Chief Management Officer of the Department of Defense

From Wikipedia, the free encyclopedia
Jump to navigation Jump to search

Chief Management Officer of the Department of Defense
Lisa W. Hershman.jpg
Incumbent
Lisa Hershman
Acting

since 1 December 2018[1]
U.S. Department of Defense
Office of the Secretary of Defense
AppointerThe President
with the advice and consent of the Senate
Term lengthNo fixed term
Inaugural holderJohn H. Gibson
FormationFebruary 2018
Websitedcmo.defense.gov

The Chief Management Officer (CMO) of the United States Department of Defense (DoD) is the third-in-command of the department after the Secretary of Defense and Deputy Secretary of Defense.[2] The position's purpose is to reduce costs by improving the quality and productivity of DoD's business operations.[2][3]

Organization[edit]

The CMO's office contains six "reform leaders" in the areas of logistics and supply chains, real property, community services, human resources, and health care, and a Program Executive Officer for IT Business Systems. The office also oversees Washington Headquarters Services and Pentagon Force Protection Agency, and contains an Oversight and Compliance Directorate, and a Headquarters Support Directorate.[4]

History[edit]

In 2005, the U.S. Government Accountability Office recommended that DoD create a CMO position to avoid fraud, waste, abuse, and mismanagement in its reform program. However, DoD declined to create an independent CMO position, and instead assigned CMO responsibilities to the Deputy Secretary of Defense in September 2007. The National Defense Authorization Act for Fiscal Year 2008 codified this into law, and created a Deputy CMO subordinate to the Deputy Secretary.[5] In 2011, the functions of the Business Transformation Agency were transferred to the Deputy CMO when that agency was disestablished.[5][6]

Creation of the CMO position was mandated by the National Defense Authorization Act for Fiscal Year 2017, and became effective on 1 February 2018. The Deputy CMO position was replaced with the new CMO position.[4] While the Deputy CMO was an internal advisor to the Deputy Secretary, the CMO is more powerful. The CMO is third-in-command of DoD, thus outranking the Secretaries of the Army, Navy, and Air Force,[2] and has authority to order the three officeholders to implement reforms.[7]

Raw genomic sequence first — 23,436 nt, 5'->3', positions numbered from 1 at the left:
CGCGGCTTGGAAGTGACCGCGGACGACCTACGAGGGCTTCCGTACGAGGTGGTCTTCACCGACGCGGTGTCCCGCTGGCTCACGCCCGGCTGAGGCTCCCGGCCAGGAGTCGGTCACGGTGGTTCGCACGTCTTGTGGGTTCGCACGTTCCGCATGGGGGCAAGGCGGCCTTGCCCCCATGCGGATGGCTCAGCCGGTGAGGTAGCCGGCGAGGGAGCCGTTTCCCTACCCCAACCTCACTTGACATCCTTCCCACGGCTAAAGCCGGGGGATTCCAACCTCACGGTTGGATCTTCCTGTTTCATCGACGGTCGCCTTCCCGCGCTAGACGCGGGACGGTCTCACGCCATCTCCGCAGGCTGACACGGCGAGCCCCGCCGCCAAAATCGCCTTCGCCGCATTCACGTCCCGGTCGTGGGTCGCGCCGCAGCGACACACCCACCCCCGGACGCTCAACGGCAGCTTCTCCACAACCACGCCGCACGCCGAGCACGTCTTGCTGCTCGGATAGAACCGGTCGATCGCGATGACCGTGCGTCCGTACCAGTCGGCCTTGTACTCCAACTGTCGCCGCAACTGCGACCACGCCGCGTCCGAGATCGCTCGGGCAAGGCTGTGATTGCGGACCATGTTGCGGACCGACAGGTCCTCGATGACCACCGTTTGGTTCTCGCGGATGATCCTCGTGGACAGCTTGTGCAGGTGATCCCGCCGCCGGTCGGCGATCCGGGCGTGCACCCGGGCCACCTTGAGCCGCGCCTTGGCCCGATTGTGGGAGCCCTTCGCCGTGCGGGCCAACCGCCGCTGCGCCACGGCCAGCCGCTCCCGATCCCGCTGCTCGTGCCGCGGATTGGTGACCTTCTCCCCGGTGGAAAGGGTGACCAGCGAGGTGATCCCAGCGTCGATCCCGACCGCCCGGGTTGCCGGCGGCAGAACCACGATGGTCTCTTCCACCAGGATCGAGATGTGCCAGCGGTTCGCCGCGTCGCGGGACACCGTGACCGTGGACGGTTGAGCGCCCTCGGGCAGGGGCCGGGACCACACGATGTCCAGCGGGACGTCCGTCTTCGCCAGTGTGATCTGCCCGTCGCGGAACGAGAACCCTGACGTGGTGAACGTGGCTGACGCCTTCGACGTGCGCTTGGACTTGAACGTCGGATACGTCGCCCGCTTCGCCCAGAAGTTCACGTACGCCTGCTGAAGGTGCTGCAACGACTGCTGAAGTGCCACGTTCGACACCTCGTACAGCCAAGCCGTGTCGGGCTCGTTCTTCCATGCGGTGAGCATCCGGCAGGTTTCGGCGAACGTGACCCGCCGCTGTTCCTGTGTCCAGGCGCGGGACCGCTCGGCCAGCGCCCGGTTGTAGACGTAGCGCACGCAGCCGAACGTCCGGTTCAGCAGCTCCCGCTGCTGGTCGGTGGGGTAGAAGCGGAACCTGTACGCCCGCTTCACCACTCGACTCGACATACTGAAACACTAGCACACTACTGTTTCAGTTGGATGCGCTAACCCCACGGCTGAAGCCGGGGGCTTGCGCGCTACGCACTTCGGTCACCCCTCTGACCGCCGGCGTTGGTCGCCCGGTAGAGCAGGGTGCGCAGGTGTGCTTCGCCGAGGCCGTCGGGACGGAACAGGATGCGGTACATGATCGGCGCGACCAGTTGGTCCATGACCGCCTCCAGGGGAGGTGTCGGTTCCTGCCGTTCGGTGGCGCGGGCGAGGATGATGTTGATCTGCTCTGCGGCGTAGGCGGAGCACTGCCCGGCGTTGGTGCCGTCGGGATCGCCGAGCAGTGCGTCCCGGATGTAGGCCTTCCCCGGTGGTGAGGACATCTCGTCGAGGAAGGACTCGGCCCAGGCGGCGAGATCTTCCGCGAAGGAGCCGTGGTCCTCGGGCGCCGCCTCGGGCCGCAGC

List[edit]

References[edit]

  1. ^ a b "Defense Department Announces Acting Chief Management Officer". U.S. Department of Defense. 1 December 2018. Retrieved 3 December 2018.
  2. ^ a b c d Garamone, Jim (22 February 2018). "DoD Now on Track to Rebuild, Restore Military, Spokesperson Says". U.S. Department of Defense. Retrieved 28 February 2018.
  3. ^ a b Gould, Joe (30 January 2018). "Pentagon chief management officer nominee clears committee". Defense News. Retrieved 28 February 2018.
  4. ^ a b "Report to Congress: Restructuring the Department of Defense Acquisition, Technology and Logistics Organization and Chief Management Officer Organization" (PDF). 1 August 2017. Retrieved 22 February 2018.
  5. ^ a b Brook, Douglas (Summer 2015). "Chief Management Officer for the DoD: Does It Matter?". The Public Manager. Retrieved 28 February 2018.
  6. ^ "History". U.S. Department of Defense Chief Management Officer. Retrieved 28 February 2018.
  7. ^ Serbu, Jared (12 December 2016). "Congress creates new DoD Chief Management Officer, punts on role of CIO". Federal News Radio. Retrieved 28 February 2018.
  8. ^ "John H. Gibson II". U.S. Department of Defense. Retrieved 28 February 2018.
  9. ^ "PN1515 — John H. Gibson II — Department of Defense". U.S. Congress. 15 February 2018. Retrieved 28 February 2018.
  10. ^ Lubold, Gordon (2018-09-05). "Mattis Plans to Remove Pentagon's Chief Management Officer". Wall Street Journal. ISSN 0099-9660. Retrieved 2018-10-13.
  11. ^ Bertuca, Tony (November 9, 2018). "DOD chief management officer resigns". Inside Defense. Retrieved December 3, 2018.

External links[edit]